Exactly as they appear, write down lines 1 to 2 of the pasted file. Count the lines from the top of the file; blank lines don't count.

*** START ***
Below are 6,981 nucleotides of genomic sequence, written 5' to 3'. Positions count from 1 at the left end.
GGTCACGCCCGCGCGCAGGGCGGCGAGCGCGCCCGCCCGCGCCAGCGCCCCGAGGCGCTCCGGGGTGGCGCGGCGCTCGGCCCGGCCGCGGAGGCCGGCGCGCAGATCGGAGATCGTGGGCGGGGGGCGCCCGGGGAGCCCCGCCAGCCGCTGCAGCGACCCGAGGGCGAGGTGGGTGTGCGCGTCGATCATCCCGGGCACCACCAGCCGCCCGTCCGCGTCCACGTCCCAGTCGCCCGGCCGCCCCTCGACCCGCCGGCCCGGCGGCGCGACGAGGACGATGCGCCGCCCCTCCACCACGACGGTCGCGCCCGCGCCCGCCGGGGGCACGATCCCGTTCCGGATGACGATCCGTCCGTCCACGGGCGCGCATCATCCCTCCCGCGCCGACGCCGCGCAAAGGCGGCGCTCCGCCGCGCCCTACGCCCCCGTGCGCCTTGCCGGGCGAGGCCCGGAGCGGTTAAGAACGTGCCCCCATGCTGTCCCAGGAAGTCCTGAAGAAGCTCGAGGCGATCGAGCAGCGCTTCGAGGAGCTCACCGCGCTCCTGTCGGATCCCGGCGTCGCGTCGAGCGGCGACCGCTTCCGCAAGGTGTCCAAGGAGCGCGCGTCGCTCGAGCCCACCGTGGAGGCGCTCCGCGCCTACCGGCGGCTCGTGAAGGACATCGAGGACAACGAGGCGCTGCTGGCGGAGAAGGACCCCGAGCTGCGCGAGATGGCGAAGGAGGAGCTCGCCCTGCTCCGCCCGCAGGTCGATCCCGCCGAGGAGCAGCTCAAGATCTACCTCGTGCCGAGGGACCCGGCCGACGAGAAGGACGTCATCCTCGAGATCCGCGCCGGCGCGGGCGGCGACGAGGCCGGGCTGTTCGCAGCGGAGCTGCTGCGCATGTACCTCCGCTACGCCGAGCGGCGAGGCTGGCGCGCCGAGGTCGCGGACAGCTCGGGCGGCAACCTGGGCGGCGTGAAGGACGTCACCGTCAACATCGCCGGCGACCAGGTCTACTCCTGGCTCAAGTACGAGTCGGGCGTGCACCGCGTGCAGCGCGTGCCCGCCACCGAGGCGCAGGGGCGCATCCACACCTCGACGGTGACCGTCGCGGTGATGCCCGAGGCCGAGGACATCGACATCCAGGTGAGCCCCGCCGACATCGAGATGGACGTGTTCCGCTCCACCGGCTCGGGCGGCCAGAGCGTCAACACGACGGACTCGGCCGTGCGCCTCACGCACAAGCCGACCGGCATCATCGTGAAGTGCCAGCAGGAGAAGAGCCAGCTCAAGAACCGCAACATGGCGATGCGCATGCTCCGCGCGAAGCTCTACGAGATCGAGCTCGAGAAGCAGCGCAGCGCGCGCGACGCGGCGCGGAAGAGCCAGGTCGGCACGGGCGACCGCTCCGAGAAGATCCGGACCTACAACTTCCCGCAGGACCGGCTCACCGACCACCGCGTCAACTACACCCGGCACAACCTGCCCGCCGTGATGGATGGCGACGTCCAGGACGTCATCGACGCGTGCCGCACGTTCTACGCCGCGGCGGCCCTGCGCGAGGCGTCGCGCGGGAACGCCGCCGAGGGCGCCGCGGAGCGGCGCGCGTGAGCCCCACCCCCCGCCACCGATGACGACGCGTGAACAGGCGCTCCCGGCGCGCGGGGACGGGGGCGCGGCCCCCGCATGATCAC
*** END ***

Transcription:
Below are 6,981 nucleotides of genomic sequence, written 5' to 3'. Positions count from 1 at the left end.
GGTCACGCCCGCGCGCAGGGCGGCGAGCGCGCCCGCCCGCGCCAGCGCCCCGAGGCGCTCCGGGGTGGCGCGGCGCTCGGCCCGGCCGCGGAGGCCGGCGCGCAGATCGGAGATCGTGGGCGGGGGGCGCCCGGGGAGCCCCGCCAGCCGCTGCAGCGACCCGAGGGCGAGGTGGGTGTGCGCGTCGATCATCCCGGGCACCACCAGCCGCCCGTCCGCGTCCACGTCCCAGTCGCCCGGCCGCCCCTCGACCCGCCGGCCCGGCGGCGCGACGAGGACGATGCGCCGCCCCTCCACCACGACGGTCGCGCCCGCGCCCGCCGGGGGCACGATCCCGTTCCGGATGACGATCCGTCCGTCCACGGGCGCGCATCATCCCTCCCGCGCCGACGCCGCGCAAAGGCGGCGCTCCGCCGCGCCCTACGCCCCCGTGCGCCTTGCCGGGCGAGGCCCGGAGCGGTTAAGAACGTGCCCCCATGCTGTCCCAGGAAGTCCTGAAGAAGCTCGAGGCGATCGAGCAGCGCTTCGAGGAGCTCACCGCGCTCCTGTCGGATCCCGGCGTCGCGTCGAGCGGCGACCGCTTCCGCAAGGTGTCCAAGGAGCGCGCGTCGCTCGAGCCCACCGTGGAGGCGCTCCGCGCCTACCGGCGGCTCGTGAAGGACATCGAGGACAACGAGGCGCTGCTGGCGGAGAAGGACCCCGAGCTGCGCGAGATGGCGAAGGAGGAGCTCGCCCTGCTCCGCCCGCAGGTCGATCCCGCCGAGGAGCAGCTCAAGATCTACCTCGTGCCGAGGGACCCGGCCGACGAGAAGGACGTCATCCTCGAGATCCGCGCCGGCGCGGGCGGCGACGAGGCCGGGCTGTTCGCAGCGGAGCTGCTGCGCATGTACCTCCGCTACGCCGAGCGGCGAGGCTGGCGCGCCGAGGTCGCGGACAGCTCGGGCGGCAACCTGGGCGGCGTGAAGGACGTCACCGTCAACATCGCCGGCGACCAGGTCTACTCCTGGCTCAAGTACGAGTCGGGCGTGCACCGCGTGCAGCGCGTGCCCGCCACCGAGGCGCAGGGGCGCATCCACACCTCGACGGTGACCGTCGCGGTGATGCCCGAGGCCGAGGACATCGACATCCAGGTGAGCCCCGCCGACATCGAGATGGACGTGTTCCGCTCCACCGGCTCGGGCGGCCAGAGCGTCAACACGACGGACTCGGCCGTGCGCCTCACGCACAAGCCGACCGGCATCATCGTGAAGTGCCAGCAGGAGAAGAGCCAGCTCAAGAACCGCAACATGGCGATGCGCATGCTCCGCGCGAAGCTCTACGAGATCGAGCTCGAGAAGCAGCGCAGCGCGCGCGACGCGGCGCGGAAGAGCCAGGTCGGCACGGGCGACCGCTCCGAGAAGATCCGGACCTACAACTTCCCGCAGGACCGGCTCACCGACCACCGCGTCAACTACACCCGGCACAACCTGCCCGCCGTGATGGATGGCGACGTCCAGGACGTCATCGACGCGTGCCGCACGTTCTACGCCGCGGCGGCCCTGCGCGAGGCGTCGCGCGGGAACGCCGCCGAGGGCGCCGCGGAGCGGCGCGCGTGAGCCCCACCCCCCGCCACCGATGACGACGCGTGAACAGGCGCTCCCGGCGCGCGGGGACGGGGGCGCGGCCCCCGCATGATCAC